Global Resilience Solutions > 2014 > February

Whole Grain Health Food- A Nutritional Myth

 

 

 

Foreshadowing our upcoming Resilient Life Code unit on nutrition, here’s a bit of conventional nutrition wisdom you’re better off ignoring: the idea that grains or grain products of any kind constitute a “health food.”  For much if not the majority of the developed world, overuse of grains is the single most prominent nutritional source of obesity and chronic disease.

Bulk grains are a recent addition to the human diet in biological terms, and while eating them has helped to sustain our societies, we are now faced with the triple problems of overabundance, overuse and harmful processing.

Overabundance of grains has meant that we are generally eating far too many of them.  Grains are basically empty carbohydrates, little more than a sugar hit as far as your metabolism is concerned.  The ramifications of our carb-abundant culture for your insulin levels are the number one source of the chronic disease epidemic.

Overuse of grains by the food industry has seen grains pop up in new foods.  Livestock and dairy cattle are often fed entirely with grains, and develop nutritional deficiencies as a result, which they pass on to us.  High-fructose corn syrup has found its way into many packaged foods, fast foods and junk foods, and we will see that fructose is much more pernicious than glucose.  We are encouraged to eat grains four meals a day, from our breakfast cereals to our lunchtime sandwiches to our chips to rolls and pasta at dinner.  This is far more raw starch than we could ever use.

Processing of grains is another big problem.  The processing of white flour removes not only the fibre of the germ, but also the beneficial unsaturated fat, Vitamins E and B, iron, magnesium, phosphorus, calcium and other trace nutrients.  In return, it inserts chlorine, harmful enzymes, a load of chemical preservatives, emulsifiers and reducing agents, and food additives like soy, processed salt, high-fructose corn syrup and others, none of which may appear on the label.  Processed grains have been robbed of their nutrients, and unhealthy chemicals are left in their place.  No amount of “enrichment” can make it healthy again.

 

Gluten

The rise of gluten allergy is linked to the overabundance of processed grains in our diet, and even low-level gluten allergy can adversely affect your health in numerous ways.  Gluten intolerance or gluten allergy is acknowledged to affect about one in thirty-three people in at-risk populations, but in truth this is only the most severe manifestation of gluten-caused digestive disorder.  Gluten, a protein found in wheat, rye and barley among other grains, is the substance that makes your pastry and your bread dough stick together.  It also interferes with your body’s ability to absorb nutrients and promotes constipation.  Undigested gluten causes your immune system to attack your intestines.  Over time, gluten causes a number of nutrient deficiencies, unpleasant physical symptoms and degenerative effects.  Gluten allergy is simply the most pronounced level of your body’s revolt against this interloper.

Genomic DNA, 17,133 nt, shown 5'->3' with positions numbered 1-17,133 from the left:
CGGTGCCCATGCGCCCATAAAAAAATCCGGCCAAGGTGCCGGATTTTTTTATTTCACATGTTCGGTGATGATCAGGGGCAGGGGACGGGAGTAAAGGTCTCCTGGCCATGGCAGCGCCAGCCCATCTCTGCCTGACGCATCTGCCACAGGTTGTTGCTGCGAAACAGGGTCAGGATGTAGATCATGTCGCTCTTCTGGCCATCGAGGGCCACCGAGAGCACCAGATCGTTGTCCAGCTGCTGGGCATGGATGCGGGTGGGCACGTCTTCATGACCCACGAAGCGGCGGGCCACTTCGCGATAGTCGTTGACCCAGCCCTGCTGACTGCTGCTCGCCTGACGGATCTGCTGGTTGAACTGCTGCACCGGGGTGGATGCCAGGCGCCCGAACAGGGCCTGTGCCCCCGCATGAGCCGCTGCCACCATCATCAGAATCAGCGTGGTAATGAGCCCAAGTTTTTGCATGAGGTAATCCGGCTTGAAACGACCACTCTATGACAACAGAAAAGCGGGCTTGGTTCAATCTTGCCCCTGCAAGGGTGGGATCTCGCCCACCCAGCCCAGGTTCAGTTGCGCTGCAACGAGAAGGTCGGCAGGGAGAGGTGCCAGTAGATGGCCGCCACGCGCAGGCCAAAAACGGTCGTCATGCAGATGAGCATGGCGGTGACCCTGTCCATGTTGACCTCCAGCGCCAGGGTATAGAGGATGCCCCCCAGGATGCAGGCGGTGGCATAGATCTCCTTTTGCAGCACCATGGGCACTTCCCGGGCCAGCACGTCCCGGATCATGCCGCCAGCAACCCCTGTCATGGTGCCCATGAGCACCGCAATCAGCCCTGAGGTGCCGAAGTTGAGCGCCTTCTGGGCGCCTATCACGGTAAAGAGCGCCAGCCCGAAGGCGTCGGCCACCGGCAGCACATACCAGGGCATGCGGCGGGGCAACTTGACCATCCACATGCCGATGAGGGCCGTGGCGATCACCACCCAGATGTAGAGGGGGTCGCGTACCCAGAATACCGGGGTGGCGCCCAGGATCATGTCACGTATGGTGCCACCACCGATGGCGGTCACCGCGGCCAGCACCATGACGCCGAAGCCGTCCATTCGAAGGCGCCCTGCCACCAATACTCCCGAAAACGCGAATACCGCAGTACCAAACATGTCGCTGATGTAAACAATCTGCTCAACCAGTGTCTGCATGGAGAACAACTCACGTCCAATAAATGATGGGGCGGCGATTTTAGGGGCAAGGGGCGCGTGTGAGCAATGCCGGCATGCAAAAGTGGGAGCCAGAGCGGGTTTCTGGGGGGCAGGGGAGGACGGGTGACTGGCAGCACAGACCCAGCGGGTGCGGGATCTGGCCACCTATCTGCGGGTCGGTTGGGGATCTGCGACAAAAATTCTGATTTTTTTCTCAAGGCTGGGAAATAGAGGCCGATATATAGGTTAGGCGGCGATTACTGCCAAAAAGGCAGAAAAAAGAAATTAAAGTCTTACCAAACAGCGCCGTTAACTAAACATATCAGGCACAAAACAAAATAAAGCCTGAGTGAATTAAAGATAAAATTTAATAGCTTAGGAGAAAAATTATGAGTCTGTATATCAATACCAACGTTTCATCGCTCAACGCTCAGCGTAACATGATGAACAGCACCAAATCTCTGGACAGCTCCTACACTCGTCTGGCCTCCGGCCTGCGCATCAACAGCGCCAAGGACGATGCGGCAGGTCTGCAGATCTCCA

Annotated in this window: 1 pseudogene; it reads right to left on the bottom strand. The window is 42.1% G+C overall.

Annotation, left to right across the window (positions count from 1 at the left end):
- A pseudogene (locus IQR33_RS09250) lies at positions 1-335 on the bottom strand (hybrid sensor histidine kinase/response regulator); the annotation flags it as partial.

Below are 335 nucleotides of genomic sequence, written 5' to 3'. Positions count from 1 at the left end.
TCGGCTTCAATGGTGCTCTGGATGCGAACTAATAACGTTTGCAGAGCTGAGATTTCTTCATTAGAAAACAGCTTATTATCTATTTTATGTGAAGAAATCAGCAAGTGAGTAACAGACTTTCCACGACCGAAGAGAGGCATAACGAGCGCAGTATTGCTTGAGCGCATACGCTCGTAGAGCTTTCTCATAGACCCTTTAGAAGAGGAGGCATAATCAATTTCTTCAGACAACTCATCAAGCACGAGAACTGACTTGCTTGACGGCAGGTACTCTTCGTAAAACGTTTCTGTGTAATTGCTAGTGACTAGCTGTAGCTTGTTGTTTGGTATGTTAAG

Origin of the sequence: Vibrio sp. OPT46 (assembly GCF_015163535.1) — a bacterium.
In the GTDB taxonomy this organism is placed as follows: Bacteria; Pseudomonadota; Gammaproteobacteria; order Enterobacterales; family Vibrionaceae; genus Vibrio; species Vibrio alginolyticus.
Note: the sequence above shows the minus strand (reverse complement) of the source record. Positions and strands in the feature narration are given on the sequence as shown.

Research has shown that gluten-intolerance is on the rise relative to past generations, partly because we have created varieties of grain with much higher gluten content, and partly because of the use of high-gluten white flour and the decline of whole-grain and mixed-grain flours.  If you do have the symptoms of gluten allergy, looking at a gluten-free diet is probably a good idea, but reducing grain consumption, and moving to whole grains when you do eat grains, is recommended for everyone.

 

Fat From Carbs

Contrary to popular belief, the fat that the human body accumulates is mainly the result, not of eating fat, but of the body storing excess carbohydrates.  Grains are among the worst carbohydrate sources as far as your body is concerned- there is little difference metabolically between eating refined grains and eating pure sugar.  It’s hard for us to see the equivalency between a bowl of white pasta and a candy bar, but other than the higher fructose content of the latter, there isn’t much to choose between them.  Vegetable sources are much preferable because the body converts their carbohydrates into simple sugars much more slowly, lowering your overall blood sugar, the resulting insulin response, and therefore the percentage of the carbohydrates you store as fat.

If you eat too many of the wrong carbohydrates, especially grains which rapidly convert to simple sugars in the body, your body gets the message that it is time to let insulin store that excess fuel as fat.  While it’s doing that, your body won’t let you burn fat for fuel.  Your body operates on the principle of storing energy whenever carbs are abundant as a survival mechanism.  Unfortunately, that means most of us need to reduce our intake of grain products simply in order to get the body back to the point where we can work with it toward meaningful health goals.  And it’s a vicious cycle. You eat lots of carbohydrates, your insulin levels skyrocket in response.  Later on, your blood sugar crashes because all that insulin has rounded up the blood sugar and stored it.  You lose energy, and you crave more carbohydrates, starting the cycle over again.

If you want to lose weight, don’t cut out the fats- cut out the bread and pasta.

 

Other Health Effects

The impact of high blood sugar and resulting high insulin levels on your health is covered thoroughly in Level 2, Unit 1 of the Resilient Life Code.  But here is one doctor who’s done his homework on another area impacted by grain-heavy diets: brain health.

 


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